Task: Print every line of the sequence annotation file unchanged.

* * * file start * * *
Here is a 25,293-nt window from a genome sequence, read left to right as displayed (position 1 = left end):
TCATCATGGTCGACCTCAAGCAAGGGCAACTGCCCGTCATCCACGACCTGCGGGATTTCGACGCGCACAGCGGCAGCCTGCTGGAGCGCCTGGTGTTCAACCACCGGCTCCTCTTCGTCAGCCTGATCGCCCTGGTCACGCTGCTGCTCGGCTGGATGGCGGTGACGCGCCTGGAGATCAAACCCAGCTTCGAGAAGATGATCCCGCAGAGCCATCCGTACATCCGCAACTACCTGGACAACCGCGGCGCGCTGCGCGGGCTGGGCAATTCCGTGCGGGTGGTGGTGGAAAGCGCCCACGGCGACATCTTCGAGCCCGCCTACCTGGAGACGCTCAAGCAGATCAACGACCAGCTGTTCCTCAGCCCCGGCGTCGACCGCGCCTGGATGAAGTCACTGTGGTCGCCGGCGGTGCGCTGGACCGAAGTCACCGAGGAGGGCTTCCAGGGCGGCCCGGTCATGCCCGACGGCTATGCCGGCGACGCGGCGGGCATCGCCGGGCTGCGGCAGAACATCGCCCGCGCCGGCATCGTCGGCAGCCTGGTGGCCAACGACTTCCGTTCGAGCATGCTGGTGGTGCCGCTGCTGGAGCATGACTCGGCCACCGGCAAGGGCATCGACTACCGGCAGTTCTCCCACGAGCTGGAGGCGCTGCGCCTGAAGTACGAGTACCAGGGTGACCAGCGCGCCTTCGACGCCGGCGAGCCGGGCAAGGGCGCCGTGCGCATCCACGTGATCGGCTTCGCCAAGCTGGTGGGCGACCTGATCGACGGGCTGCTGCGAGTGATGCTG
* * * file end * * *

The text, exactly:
Here is a 25,293-nt window from a genome sequence, read left to right as displayed (position 1 = left end):
TCATCATGGTCGACCTCAAGCAAGGGCAACTGCCCGTCATCCACGACCTGCGGGATTTCGACGCGCACAGCGGCAGCCTGCTGGAGCGCCTGGTGTTCAACCACCGGCTCCTCTTCGTCAGCCTGATCGCCCTGGTCACGCTGCTGCTCGGCTGGATGGCGGTGACGCGCCTGGAGATCAAACCCAGCTTCGAGAAGATGATCCCGCAGAGCCATCCGTACATCCGCAACTACCTGGACAACCGCGGCGCGCTGCGCGGGCTGGGCAATTCCGTGCGGGTGGTGGTGGAAAGCGCCCACGGCGACATCTTCGAGCCCGCCTACCTGGAGACGCTCAAGCAGATCAACGACCAGCTGTTCCTCAGCCCCGGCGTCGACCGCGCCTGGATGAAGTCACTGTGGTCGCCGGCGGTGCGCTGGACCGAAGTCACCGAGGAGGGCTTCCAGGGCGGCCCGGTCATGCCCGACGGCTATGCCGGCGACGCGGCGGGCATCGCCGGGCTGCGGCAGAACATCGCCCGCGCCGGCATCGTCGGCAGCCTGGTGGCCAACGACTTCCGTTCGAGCATGCTGGTGGTGCCGCTGCTGGAGCATGACTCGGCCACCGGCAAGGGCATCGACTACCGGCAGTTCTCCCACGAGCTGGAGGCGCTGCGCCTGAAGTACGAGTACCAGGGTGACCAGCGCGCCTTCGACGCCGGCGAGCCGGGCAAGGGCGCCGTGCGCATCCACGTGATCGGCTTCGCCAAGCTGGTGGGCGACCTGATCGACGGGCTGCTGCGAGTGATGCTG